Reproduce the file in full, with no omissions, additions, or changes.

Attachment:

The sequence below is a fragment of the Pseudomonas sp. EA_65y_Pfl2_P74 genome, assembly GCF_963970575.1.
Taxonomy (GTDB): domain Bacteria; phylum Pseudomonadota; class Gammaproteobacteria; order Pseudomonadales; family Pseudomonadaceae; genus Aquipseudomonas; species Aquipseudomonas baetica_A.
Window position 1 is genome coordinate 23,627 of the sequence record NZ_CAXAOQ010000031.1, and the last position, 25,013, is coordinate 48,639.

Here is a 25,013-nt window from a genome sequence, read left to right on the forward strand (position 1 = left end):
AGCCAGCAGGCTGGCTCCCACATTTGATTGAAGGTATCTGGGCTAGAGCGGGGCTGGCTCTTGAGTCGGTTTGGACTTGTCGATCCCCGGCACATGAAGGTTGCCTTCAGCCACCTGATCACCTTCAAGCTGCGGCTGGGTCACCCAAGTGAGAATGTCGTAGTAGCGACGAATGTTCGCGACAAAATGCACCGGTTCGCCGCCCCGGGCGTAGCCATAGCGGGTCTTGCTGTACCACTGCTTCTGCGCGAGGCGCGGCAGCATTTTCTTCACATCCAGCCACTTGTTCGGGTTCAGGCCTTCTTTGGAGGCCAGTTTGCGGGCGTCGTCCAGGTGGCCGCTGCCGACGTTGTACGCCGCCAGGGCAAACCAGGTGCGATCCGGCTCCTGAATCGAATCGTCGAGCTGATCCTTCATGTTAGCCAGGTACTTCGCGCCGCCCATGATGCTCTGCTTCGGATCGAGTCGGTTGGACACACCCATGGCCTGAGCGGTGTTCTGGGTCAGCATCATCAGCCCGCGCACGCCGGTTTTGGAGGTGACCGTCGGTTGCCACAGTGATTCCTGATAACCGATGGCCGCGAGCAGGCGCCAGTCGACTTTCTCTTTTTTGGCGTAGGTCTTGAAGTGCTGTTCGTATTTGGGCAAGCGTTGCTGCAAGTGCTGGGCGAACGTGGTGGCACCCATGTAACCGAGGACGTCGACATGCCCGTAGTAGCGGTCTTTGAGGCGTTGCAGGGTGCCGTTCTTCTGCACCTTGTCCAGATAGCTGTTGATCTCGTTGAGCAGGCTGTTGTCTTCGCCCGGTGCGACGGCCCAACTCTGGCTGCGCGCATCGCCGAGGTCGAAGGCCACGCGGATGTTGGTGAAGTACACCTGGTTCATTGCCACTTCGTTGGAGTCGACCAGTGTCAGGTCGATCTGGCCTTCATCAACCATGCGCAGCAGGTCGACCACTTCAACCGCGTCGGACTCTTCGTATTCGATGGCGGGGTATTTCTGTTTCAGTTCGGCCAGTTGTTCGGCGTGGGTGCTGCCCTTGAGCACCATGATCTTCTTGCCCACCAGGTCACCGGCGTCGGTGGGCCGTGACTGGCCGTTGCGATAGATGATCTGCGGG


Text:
The sequence below is a fragment of the Pseudomonas sp. EA_65y_Pfl2_P74 genome, assembly GCF_963970575.1.
Taxonomy (GTDB): domain Bacteria; phylum Pseudomonadota; class Gammaproteobacteria; order Pseudomonadales; family Pseudomonadaceae; genus Aquipseudomonas; species Aquipseudomonas baetica_A.
Window position 1 is genome coordinate 23,627 of the sequence record NZ_CAXAOQ010000031.1, and the last position, 25,013, is coordinate 48,639.

Here is a 25,013-nt window from a genome sequence, read left to right on the forward strand (position 1 = left end):
AGCCAGCAGGCTGGCTCCCACATTTGATTGAAGGTATCTGGGCTAGAGCGGGGCTGGCTCTTGAGTCGGTTTGGACTTGTCGATCCCCGGCACATGAAGGTTGCCTTCAGCCACCTGATCACCTTCAAGCTGCGGCTGGGTCACCCAAGTGAGAATGTCGTAGTAGCGACGAATGTTCGCGACAAAATGCACCGGTTCGCCGCCCCGGGCGTAGCCATAGCGGGTCTTGCTGTACCACTGCTTCTGCGCGAGGCGCGGCAGCATTTTCTTCACATCCAGCCACTTGTTCGGGTTCAGGCCTTCTTTGGAGGCCAGTTTGCGGGCGTCGTCCAGGTGGCCGCTGCCGACGTTGTACGCCGCCAGGGCAAACCAGGTGCGATCCGGCTCCTGAATCGAATCGTCGAGCTGATCCTTCATGTTAGCCAGGTACTTCGCGCCGCCCATGATGCTCTGCTTCGGATCGAGTCGGTTGGACACACCCATGGCCTGAGCGGTGTTCTGGGTCAGCATCATCAGCCCGCGCACGCCGGTTTTGGAGGTGACCGTCGGTTGCCACAGTGATTCCTGATAACCGATGGCCGCGAGCAGGCGCCAGTCGACTTTCTCTTTTTTGGCGTAGGTCTTGAAGTGCTGTTCGTATTTGGGCAAGCGTTGCTGCAAGTGCTGGGCGAACGTGGTGGCACCCATGTAACCGAGGACGTCGACATGCCCGTAGTAGCGGTCTTTGAGGCGTTGCAGGGTGCCGTTCTTCTGCACCTTGTCCAGATAGCTGTTGATCTCGTTGAGCAGGCTGTTGTCTTCGCCCGGTGCGACGGCCCAACTCTGGCTGCGCGCATCGCCGAGGTCGAAGGCCACGCGGATGTTGGTGAAGTACACCTGGTTCATTGCCACTTCGTTGGAGTCGACCAGTGTCAGGTCGATCTGGCCTTCATCAACCATGCGCAGCAGGTCGACCACTTCAACCGCGTCGGACTCTTCGTATTCGATGGCGGGGTATTTCTGTTTCAGTTCGGCCAGTTGTTCGGCGTGGGTGCTGCCCTTGAGCACCATGATCTTCTTGCCCACCAGGTCACCGGCGTCGGTGGGCCGTGACTGGCCGTTGCGATAGATGATCTGCGGG